Nile’s guide to remote research tools

Whether you’re in UX, innovation, or design, all your user research is remote research now. What are the best tools to engage with customers remotely?
Jonty Fairless

Jonty Fairless

Jonty directs much of our communication and creative work in Nile, and leads complex, high-impact design programmes for select clients.

Nile's diverse remote working setups.
Dogs, babies, and bass guitars: some of Nile’s diverse remote working setups. Photos by Lucy Barrett, Jonty Fairless, Robyn Johnston and Neil Collman

If you’re not already thinking about kickstarting your remote research practice, now’s the time. The pandemic is changing the way people value and interact with products and services, and you need to understand that change.

Think about a couple of examples. Sainsbury’s online grocery slot booking system used to offer convenience and predictability at a low cost. Now, that little widget is the thing that decides whether we get to eat tomorrow, or need to wait for a slot later in the week.

Or take WhatApp’s video call function as an example. My parents used it as a gimmicky way to do silly video calls with my infant sons. Now it’s the only way they’re able to see and maintain a relationship with their grandchildren.

Like it or not, your business proposition has changed

Sainsburys has become an essential service (and to their credit they’re moving fast to support vulnerable users effectively). WhatsApp is keeping families together. As customer context changes, the role played by the services you provide changes too.

Here at Nile, we’re forecasting that many of these propositions will remain changed for at least the next 12 months. In some cases, perhaps permanently.

If you own a service or product, it’s time to check in. Now more than ever is the time to be talking with customers to understand their needs.

But with so many teams new to remote research, many of our clients are asking for recommendations about effective remote tools to engage users and customers.

But first – lots of teams are slowing down their customer engagement at the moment. And that’s healthy.

That’s a good response to the crisis, for both research teams and potential participants.

While customer engagement is arguably more important than ever, we’re advising our clients to consider a few key questions before they embark on a period of customer testing — even something as seemingly uncontroversial as UX testing:

  • Is it necessary?
  • It is necessary now?
  • Should we or can we do it differently?
  • How can we minimise the impact on our participants?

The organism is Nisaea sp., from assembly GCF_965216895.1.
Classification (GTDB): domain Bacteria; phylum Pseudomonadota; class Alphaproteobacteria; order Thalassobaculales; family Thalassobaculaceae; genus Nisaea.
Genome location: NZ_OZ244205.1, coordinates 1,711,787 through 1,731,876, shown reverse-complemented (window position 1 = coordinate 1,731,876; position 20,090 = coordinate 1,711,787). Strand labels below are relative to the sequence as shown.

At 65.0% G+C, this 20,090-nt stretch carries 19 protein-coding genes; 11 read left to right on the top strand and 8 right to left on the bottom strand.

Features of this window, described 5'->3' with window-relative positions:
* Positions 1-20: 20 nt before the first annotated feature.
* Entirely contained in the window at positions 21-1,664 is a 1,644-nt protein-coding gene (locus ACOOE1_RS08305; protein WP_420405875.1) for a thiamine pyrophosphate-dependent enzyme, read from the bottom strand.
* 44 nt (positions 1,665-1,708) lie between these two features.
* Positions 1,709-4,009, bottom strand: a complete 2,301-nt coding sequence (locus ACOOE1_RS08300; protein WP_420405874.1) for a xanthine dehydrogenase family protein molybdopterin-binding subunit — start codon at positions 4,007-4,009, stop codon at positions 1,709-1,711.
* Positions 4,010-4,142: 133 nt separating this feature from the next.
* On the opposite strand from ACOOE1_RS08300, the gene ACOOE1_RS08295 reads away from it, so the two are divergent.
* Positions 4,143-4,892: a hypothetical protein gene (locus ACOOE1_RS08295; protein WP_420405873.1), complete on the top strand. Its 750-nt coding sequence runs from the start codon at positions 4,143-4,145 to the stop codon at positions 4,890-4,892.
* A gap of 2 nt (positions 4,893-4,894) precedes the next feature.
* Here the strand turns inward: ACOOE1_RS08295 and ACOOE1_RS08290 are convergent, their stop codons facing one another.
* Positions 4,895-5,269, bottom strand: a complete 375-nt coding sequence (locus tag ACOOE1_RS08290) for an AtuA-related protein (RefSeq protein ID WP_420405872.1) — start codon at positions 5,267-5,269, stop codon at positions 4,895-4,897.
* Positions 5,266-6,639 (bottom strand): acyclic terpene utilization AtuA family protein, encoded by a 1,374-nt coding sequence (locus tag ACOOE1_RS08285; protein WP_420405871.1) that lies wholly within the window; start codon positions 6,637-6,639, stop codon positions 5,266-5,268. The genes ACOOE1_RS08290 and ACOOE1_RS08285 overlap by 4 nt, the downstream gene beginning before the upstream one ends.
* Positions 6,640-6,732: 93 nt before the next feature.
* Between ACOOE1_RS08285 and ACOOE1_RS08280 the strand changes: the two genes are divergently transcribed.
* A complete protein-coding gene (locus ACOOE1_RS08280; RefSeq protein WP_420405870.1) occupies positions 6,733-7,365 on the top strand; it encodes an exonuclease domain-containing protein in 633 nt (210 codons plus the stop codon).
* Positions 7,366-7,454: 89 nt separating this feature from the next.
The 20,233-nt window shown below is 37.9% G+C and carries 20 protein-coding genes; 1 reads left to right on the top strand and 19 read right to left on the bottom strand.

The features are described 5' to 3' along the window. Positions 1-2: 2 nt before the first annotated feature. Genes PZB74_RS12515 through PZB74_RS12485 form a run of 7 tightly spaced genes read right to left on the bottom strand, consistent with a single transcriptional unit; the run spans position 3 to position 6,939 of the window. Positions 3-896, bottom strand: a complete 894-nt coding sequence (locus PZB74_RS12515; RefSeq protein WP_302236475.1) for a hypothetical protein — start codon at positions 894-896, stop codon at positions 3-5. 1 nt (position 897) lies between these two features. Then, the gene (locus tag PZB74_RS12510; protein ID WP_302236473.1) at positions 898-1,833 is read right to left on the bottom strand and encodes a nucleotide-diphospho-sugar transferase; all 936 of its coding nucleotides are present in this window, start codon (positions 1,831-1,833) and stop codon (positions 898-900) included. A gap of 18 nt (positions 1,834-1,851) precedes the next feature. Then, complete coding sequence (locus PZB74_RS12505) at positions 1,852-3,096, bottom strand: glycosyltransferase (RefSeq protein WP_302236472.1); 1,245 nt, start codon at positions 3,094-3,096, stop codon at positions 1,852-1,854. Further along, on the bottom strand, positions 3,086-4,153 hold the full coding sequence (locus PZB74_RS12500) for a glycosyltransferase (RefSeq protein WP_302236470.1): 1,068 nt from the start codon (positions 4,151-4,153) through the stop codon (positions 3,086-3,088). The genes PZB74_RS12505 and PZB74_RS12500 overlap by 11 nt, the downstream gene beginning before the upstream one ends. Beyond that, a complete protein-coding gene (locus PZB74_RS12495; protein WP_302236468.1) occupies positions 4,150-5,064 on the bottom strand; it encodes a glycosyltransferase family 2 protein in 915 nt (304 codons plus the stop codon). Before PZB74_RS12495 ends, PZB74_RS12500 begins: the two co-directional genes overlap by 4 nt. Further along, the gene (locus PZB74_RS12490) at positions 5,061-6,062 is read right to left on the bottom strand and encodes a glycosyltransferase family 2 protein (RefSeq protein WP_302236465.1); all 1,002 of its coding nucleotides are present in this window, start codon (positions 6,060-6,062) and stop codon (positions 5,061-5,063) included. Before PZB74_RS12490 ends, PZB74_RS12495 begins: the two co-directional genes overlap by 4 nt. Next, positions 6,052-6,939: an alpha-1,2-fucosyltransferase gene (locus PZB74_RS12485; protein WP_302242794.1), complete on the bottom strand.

• How can we care for ourselves? (We may hear traumatic stories.)

Assuming that your research is necessary and you’ve considered alternatives, mitigations and caring strategies, here’s Nile’s guide to online panels and communities, pulled from our own experience over the last few years of running remote research.

Working with online panels

Female on a laptop on the sofa.
Photo by Steinar Engeland on Unsplash

Online panels are essentially a quantitative survey resource. We regularly use PanelbaseFlexMR and YouGov to provide quant support on many of our projects.

Providers like these administer large panels, often with between 1,000–10,000+ participants. They’ve all been recruited and retained by the panel provider, and can be called on to respond to questions you need answers to.

Panels are great in helping us answer questions like:
  • How big is the problem?
  • What are people doing and how are they doing it?
  • How many people does the problem affect?
  • How many people think x?
  • How many people like x, y, z?
  • How confident are we that x?

Providers often offer different levels of service — from the bare bones of hiring the panel and platform, through to compiling surveys for you and crunching the numbers at the other end.

There are specific types of questions which work well with panels — these are your typical constrained survey questions — multiple choices, rating scales, radio button selections, short/long free text answers, etc. Many platforms allow you to embed links, images, audio or video, giving greater flexibility and making the survey experience more interactive and engaging for participants.

Online panels are great for when you need…
  1. To dive into people’s attitudes and (current) behaviours. But beware — you need to pose fairly simple questions because online panels cannot be moderated — there’s no way for you to dive in and help out if respondents struggle with something.
  2. ‘Proof’ or validation. If you need to validate or quantify findings from smaller-scale qualitative work, using a large panel (ideally representative of the population you’re working with) can give you the certainty or proportionality you need.
  3. Quick turnaround. Results can be returned in a matter of days. Some services will even run data analysis for you. Depending on your team’s skill level, time and budget you can choose a package that suits you.

But beware: Panel members are usually members of more than one panel. ‘Survey fatigue’ can set in. We often notice that the longer an individual is a member of a panel, the less engaged they become and so offer less value.

At Nile we rarely rely on a single data source on our projects. We’re always looking to layer insights to produce a 360° view, but also to minimise any bias or effect of a particular research method.

Working with online communities

Communities usually have a smaller number of participants (between 30–100 people) and typically offer more varied types of tasks and activities. We tend to use DScout and Together (Go Further) in our day-to-day work.

Communities offer great value and flexibility. You not only have a large variety of activities to choose from, but can also set up tasks as either private or public (to the group). This allows you to cater for those sensitive topics or personal questions, but also benefit from group dynamics where needed — such as idea building and iteration — all within the same study.